Due to the COVID-19 pandemic, the first quarter of 2020 saw perhaps the greatest changes to the way we live in the United States.
The shutdown of businesses, both nationally and worldwide, affected nearly every aspect of our lives, especially as consumers. Shortages of raw materials and missing employees led to much-longer lead times in the manufacturing of many products. This was very evident in the archery industry, which faced the double-edged sword of reduced supply, as well as a huge increase in demand.
Most archery products, including bows, crossbows and accessories, were affected, with lengthy back orders the norm. Especially hit hard were arrow manufacturers and custom-string builders, with lead times of often up to several months.
The early bird….
As is often the case, success favors the well-prepared, and these supply issues were living proof of that old adage. Archers who had regularly maintained their bows’ strings and had an ample supply of arrows and broadheads were able to capitalize on the extra time afforded in some cases by fewer hours of work, by shooting their bows or hunting more often.
Those who rode their strings until they were unravelling or broken and brought them to bow shops the customary 3 weeks before the season opened were left waiting for strings that often took several months to arrive, forcing them to hunt with questionable equipment — if at all. Many hunters had to tune and sight their bows in mid-season because they ran out of arrows or broadheads, both stressful and time consuming.
Both retailers and consumers will have to adjust their buying habits to avoid this situation in the future, but we are still in a huge hole when it comes to product availability. I think it will be well into 2022 before things seem at all normal again. As a retailer, nothing is more frustrating than customers trying to spend money with you and not being able to obtain the products they wish to purchase. We have increased both our order quantities, as well as our forecast lead times, to try to get ahead of these issues. That being said, the consumer still plays a large part in the scheme of things.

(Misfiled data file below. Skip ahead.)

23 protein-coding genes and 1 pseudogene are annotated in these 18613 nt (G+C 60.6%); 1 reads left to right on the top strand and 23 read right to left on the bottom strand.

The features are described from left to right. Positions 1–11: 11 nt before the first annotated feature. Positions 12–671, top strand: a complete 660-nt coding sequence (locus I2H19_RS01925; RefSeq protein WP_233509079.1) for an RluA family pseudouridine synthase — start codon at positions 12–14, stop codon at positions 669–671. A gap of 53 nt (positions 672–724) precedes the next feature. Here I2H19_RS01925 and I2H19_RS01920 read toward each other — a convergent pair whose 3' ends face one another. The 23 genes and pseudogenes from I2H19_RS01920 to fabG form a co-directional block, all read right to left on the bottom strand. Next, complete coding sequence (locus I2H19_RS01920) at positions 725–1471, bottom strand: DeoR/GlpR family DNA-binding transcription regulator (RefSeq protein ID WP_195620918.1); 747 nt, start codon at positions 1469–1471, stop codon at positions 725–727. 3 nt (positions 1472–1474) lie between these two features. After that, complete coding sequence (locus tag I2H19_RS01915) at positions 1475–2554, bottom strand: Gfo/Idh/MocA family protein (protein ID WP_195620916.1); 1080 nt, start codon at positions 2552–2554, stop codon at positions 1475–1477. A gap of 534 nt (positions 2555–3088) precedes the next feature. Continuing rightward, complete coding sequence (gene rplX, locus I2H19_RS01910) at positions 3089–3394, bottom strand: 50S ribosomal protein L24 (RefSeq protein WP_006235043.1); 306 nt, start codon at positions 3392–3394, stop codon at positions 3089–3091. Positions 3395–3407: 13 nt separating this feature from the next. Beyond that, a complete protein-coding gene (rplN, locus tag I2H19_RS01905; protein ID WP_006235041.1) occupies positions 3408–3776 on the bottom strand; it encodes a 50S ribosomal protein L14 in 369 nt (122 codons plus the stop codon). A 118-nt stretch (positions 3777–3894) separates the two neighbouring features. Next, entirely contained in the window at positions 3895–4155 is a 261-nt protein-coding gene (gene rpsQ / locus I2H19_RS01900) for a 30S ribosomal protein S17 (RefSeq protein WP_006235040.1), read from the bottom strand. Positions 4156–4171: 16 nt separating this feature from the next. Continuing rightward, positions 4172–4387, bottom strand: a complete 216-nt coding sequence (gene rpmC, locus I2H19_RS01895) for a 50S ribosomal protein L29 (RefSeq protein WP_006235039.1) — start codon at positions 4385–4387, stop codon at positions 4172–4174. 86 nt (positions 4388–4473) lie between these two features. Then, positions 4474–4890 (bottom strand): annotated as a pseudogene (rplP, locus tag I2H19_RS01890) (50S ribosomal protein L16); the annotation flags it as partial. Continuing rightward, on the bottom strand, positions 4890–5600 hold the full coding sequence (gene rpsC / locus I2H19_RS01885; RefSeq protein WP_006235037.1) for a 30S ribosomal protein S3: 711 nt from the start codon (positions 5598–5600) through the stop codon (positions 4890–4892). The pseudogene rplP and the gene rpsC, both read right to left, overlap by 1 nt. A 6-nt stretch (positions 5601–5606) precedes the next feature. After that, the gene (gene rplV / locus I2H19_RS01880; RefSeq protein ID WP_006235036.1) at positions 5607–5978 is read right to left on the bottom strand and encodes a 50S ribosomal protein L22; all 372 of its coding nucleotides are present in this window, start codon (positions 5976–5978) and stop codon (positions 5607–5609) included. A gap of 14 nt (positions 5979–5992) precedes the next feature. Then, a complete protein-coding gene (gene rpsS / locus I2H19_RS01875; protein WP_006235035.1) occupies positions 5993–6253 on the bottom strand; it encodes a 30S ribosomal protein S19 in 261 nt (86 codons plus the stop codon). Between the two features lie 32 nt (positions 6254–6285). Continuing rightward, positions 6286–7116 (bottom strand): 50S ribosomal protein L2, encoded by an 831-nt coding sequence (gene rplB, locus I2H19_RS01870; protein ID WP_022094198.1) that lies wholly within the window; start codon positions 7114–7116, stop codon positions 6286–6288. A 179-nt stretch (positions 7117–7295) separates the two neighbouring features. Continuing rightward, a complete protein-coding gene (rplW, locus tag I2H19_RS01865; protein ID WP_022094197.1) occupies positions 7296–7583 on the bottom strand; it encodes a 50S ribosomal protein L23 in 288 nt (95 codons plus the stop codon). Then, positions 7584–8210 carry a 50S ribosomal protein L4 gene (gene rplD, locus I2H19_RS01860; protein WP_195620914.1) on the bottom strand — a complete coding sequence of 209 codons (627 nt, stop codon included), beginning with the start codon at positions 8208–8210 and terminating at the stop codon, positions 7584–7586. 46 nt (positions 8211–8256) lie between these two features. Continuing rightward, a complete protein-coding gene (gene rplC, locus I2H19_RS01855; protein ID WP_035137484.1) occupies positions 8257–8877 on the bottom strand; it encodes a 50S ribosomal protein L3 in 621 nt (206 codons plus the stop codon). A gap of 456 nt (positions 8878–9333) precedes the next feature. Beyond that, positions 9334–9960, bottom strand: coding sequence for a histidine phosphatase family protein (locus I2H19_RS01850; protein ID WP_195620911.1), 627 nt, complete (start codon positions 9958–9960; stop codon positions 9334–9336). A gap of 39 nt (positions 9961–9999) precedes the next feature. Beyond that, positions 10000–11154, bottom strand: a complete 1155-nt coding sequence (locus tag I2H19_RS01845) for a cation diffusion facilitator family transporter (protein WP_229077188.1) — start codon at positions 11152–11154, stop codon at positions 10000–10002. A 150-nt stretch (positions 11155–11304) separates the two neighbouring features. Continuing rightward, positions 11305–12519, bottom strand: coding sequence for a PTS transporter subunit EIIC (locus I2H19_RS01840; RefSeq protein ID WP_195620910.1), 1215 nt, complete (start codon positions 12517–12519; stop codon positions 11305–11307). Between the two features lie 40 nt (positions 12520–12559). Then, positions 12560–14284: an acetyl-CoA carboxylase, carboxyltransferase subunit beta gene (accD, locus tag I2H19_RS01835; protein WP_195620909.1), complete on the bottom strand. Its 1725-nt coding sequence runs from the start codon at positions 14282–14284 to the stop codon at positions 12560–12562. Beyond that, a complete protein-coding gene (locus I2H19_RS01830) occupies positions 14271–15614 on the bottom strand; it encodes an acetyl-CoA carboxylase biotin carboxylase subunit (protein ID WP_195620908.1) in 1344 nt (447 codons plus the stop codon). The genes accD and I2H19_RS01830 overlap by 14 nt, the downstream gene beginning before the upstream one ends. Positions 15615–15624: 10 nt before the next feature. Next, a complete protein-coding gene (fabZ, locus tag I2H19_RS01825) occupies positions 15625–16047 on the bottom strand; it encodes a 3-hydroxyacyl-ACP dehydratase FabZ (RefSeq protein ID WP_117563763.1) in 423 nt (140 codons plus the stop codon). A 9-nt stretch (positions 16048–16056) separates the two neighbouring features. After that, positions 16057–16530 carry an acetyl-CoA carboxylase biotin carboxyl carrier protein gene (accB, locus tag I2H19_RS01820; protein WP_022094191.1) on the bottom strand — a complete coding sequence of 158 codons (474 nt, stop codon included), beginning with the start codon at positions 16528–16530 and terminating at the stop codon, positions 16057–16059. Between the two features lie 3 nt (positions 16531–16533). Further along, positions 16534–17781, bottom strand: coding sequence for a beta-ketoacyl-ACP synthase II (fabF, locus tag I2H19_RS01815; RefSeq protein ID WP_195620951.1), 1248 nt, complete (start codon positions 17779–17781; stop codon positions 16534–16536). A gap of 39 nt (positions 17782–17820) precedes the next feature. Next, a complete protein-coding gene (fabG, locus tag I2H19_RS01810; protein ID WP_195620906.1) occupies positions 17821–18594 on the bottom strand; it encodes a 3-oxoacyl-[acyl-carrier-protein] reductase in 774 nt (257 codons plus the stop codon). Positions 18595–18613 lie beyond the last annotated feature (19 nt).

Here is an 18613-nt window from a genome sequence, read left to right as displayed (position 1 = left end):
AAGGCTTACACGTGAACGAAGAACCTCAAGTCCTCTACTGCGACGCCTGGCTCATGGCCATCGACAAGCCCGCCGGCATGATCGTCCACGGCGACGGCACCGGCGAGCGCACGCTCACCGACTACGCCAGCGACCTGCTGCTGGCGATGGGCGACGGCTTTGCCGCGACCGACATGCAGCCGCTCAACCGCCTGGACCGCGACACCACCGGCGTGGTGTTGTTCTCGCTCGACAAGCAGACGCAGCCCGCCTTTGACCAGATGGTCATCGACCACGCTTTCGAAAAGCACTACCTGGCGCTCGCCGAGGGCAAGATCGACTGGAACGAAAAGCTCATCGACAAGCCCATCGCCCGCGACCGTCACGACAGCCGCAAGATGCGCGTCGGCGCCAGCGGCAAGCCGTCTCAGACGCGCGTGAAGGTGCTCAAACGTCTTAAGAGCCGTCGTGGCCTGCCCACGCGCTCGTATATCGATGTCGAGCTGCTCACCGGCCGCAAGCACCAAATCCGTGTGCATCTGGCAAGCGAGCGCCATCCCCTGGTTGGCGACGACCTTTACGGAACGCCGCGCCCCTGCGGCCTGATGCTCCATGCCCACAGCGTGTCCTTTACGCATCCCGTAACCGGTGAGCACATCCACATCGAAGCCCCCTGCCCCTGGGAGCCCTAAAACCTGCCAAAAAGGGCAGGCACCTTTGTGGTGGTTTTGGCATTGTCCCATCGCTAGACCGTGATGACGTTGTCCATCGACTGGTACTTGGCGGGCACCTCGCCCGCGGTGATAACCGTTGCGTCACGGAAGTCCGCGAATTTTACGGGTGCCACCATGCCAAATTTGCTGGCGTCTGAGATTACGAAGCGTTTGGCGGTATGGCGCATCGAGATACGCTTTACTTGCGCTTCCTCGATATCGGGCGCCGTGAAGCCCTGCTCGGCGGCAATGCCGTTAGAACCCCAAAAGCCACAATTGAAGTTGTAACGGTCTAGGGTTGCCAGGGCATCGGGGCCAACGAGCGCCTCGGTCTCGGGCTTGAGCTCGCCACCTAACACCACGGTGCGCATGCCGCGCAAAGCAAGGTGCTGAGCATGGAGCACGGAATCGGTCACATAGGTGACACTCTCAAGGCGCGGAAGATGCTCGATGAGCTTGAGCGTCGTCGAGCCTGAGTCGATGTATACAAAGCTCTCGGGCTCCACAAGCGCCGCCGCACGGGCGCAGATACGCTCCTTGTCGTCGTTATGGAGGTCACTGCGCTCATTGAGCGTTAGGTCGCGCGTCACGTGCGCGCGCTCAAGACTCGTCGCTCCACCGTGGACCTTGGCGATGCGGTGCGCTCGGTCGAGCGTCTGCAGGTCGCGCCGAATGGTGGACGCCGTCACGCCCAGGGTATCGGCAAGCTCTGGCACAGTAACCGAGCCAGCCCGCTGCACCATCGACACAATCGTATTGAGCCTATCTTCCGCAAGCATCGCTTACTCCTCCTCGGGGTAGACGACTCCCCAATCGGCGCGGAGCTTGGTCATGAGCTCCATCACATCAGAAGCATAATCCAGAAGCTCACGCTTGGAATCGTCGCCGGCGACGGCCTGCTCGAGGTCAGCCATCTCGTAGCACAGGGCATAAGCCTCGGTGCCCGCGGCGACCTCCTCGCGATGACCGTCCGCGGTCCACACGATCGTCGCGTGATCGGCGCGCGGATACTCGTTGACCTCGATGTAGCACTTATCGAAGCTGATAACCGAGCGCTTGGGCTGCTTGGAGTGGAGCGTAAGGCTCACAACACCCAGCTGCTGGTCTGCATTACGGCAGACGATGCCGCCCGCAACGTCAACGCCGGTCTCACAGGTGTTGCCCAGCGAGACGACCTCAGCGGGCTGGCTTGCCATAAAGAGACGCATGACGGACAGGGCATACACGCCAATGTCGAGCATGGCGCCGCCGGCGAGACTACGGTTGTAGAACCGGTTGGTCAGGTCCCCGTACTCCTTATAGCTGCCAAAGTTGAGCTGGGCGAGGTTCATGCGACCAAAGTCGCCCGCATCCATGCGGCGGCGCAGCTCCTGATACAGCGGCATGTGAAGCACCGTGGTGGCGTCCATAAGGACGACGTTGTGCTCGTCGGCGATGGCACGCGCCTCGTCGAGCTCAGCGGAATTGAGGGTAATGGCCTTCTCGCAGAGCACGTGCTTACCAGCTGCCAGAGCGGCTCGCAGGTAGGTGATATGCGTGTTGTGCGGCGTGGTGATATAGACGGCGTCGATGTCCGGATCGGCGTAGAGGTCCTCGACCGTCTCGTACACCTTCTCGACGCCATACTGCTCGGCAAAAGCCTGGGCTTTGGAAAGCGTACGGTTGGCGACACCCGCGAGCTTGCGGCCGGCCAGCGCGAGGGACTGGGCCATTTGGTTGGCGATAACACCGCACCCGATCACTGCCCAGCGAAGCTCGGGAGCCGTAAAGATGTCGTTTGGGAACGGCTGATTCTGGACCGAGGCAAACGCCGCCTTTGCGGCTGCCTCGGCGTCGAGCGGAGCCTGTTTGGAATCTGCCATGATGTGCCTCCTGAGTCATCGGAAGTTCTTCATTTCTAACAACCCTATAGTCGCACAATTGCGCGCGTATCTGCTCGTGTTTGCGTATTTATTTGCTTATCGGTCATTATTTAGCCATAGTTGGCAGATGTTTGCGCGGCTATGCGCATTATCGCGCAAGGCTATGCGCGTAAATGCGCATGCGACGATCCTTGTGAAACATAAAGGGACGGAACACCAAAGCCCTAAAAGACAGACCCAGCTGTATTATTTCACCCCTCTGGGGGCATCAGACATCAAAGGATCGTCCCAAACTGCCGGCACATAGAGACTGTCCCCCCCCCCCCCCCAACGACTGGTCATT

As a bowhunter, here are several things you can do to avoid being inconvenienced by high demand and short supply. First and foremost, plan as far ahead as possible. Bring your bow or crossbow in to have it checked over or serviced right away, so it will be ready for fall hunting seasons. That way, if there are any unforeseen issues that require parts, you are allowing plenty of time for those parts to arrive.
When purchasing arrows, lighted nocks, and broadheads, buy TWICE as many as you think you will need. Arrows and broadheads are not perishable, and you will eventually — hopefully — use them anyway. Once you find an arrow/broadhead combination that flies well from your bow setup, it pays to have plenty of them, because these are the foundation of your tune. The last thing you want is to have to retune and resight in mid-season. Again, I predict these issues will continue through the winter, and the middle of hunting season is no time to need “a few more arrows.”
Pack your patience
If you have your bow in for service or items on order, don’t call the shop every day to “check on it.” The retailer or service center is already doing everything they can to get your bow back to you or items you wish to purchase in stock. They only get paid when they deliver, so they are trying their hardest. Calling constantly only further stresses the situation by tying up an employee who could be working on the other end to find inventory or do repairs. Remember, we are all in this together, let’s work together to make the best of a tough situation and get everybody into the field this year.
The post Plan ahead for archery season, based on equipment shortages first appeared on CarolinaSportsman.com.
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